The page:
29 States Spending Less on Schools Than Before Recession, Report Finds

A majority of states provided less money to schools in 2015 than they did before the 2008 recession hit, a new report by the liberal Center on Budget and Policy Priorities says.

“Education is key to the aspirations of individual children and it is also key to the country’s future economic growth,” Michael Leachman, the center’s director of state fiscal research, said.

Overall, 29 states provided less in 2015 than in 2008, while 19 provided more funding.

Seven states — Arizona, Florida, Alabama, Idaho, Georgia, Texas and Oklahoma — spent at least 15 percent less per student in 2015 than in 2008, the group found. States that increased by more than 15 percent were Vermont, Connecticut, Iowa, Alaska, Illinois, and North Dakota, ranging from 15.5 percent in Vermont to 96.2 percent in North Dakota, where state revenue skyrocketed during the fracking boom.

The figures, based on statistics from the U.S. Census Bureau, compare per-pupil funding, adjusted for inflation. The 2015 figures are the most recent available; there were not enough data available to make comparisons for Hawaii and Indiana; and the District of Columbia, which functions in many ways as both a city and state, was not included.

“Those sorts of cuts are damaging not only to the experiences of students but also to the national economy,” Leachman said on a call with reporters Tuesday.

State education budgets have become huge issues in recent years, from budget crises that plagued Pennsylvania and Illinois, to big drops in oil revenues that burdened budgets in Oklahoma and Wyoming, to court cases pushing more funding in Kansas, Washington, and Connecticut.

State spending makes up 47 percent of total school funding, Leachman noted. After a big infusion of education dollars in 2009, federal funding has been stagnant or cut in recent years.

Tax reform bills now before Congress could exacerbate the problem, Leachman predicted, by increasing the national deficit and forcing cuts to discretionary spending, like the money spent on education.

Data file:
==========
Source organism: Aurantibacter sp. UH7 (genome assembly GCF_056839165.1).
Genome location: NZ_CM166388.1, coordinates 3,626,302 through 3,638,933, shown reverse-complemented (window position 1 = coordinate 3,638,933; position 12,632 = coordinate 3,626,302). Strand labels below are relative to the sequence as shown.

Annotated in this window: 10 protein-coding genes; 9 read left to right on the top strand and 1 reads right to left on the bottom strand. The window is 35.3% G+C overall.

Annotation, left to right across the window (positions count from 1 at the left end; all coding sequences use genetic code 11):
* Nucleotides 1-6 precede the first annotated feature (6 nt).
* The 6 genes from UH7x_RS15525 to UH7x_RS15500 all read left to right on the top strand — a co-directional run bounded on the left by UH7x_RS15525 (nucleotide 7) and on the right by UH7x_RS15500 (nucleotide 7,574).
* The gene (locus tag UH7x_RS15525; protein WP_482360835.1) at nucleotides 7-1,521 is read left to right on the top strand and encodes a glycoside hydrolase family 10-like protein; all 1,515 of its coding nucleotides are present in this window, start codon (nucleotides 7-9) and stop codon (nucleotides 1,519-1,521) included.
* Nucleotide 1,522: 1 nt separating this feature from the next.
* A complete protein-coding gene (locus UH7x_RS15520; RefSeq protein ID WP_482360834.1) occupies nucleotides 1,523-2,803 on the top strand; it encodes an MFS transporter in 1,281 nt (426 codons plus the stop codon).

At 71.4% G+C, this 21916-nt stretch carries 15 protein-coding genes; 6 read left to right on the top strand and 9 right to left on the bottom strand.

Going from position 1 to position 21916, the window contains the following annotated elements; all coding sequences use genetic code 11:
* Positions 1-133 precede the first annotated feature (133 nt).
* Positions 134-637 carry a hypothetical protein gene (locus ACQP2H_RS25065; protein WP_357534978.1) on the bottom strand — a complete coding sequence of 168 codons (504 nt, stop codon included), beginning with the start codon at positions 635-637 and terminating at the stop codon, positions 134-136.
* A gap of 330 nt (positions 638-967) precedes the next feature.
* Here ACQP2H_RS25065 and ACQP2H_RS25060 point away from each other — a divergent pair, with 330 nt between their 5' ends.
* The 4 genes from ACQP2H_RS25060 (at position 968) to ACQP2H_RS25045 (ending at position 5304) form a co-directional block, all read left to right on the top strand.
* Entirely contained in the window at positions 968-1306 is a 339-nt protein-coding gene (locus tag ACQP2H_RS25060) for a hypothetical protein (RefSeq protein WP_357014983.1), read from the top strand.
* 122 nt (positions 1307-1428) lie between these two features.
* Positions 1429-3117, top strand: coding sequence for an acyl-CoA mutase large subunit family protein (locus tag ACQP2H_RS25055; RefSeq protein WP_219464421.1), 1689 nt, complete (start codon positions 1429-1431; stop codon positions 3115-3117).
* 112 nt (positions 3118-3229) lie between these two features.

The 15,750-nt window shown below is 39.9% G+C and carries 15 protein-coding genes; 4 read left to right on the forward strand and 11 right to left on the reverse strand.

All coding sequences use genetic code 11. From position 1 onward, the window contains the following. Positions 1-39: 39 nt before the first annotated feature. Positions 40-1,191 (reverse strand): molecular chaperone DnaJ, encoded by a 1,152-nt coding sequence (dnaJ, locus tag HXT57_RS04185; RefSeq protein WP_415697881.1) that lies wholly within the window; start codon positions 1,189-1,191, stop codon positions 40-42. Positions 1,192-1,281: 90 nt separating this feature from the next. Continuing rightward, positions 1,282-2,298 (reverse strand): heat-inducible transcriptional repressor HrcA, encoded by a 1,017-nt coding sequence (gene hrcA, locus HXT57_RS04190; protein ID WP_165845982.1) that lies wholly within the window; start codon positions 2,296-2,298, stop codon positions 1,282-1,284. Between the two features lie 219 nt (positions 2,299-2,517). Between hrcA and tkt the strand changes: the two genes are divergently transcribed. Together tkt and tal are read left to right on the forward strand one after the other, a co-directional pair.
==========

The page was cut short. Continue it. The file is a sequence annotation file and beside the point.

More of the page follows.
Advocates have also raised concerns about a plan to end federal deductions for state and local taxes, a move they say could put pressure on state and local officials to cut taxes at those levels, making less money available through revenue generators like local property taxes to fund schools.

Even if they wanted to, local governments, facing falling property values and, in some places, caps on how much they can raise their own tax levy, couldn’t make up the difference.

The country has 1.4 million more students but 135,000 fewer teachers and other school workers than before the recession, Leachman said.

State budgets were decimated by the recession, which began in earnest in 2008. The deep funding cuts come from a variety of factors, including lawmakers’ decisions to respond to the recession by cutting spending rather than adding to the tax burden on residents already facing unemployment and the threat of losing their homes, falling state revenue from taxes and oil, and rising costs for services, the center’s researchers wrote.

Leachman argues that big spending cuts undermine potentially promising but expensive education reforms, like smaller class sizes, better pay for high-quality teachers, and extended learning time. (Research on class size reduction is mixed, though large reductions, of seven to 10 students per class, have positive outcomes, particularly when introduced in early grades, and for low-income students.)

The report also looked at 12 states researchers deemed “of particular concern” based on those that had cut funding most deeply in a report the think tank released last year. They were Alabama, Arizona, Idaho, Kansas, Kentucky, Michigan, Mississippi, North Carolina, Oklahoma, Texas, Utah, and West Virginia.

Researchers studied state “formula” dollars for K-12 spending — a different figure than used for the overall comparisons — for the current school year, and found that none had raised funding enough to offset previous cuts, and seven of the states cut per-pupil funding even further this year.

“It’s very concerning that some states continue to debate tax cuts and [particularly] in states that have already deeply reduced support for their schools. It’s evident from our data that … a high share of the deepest-cutting states also cut income tax rates in the last few years,” Leachman said. “That just dug their hole deeper.”

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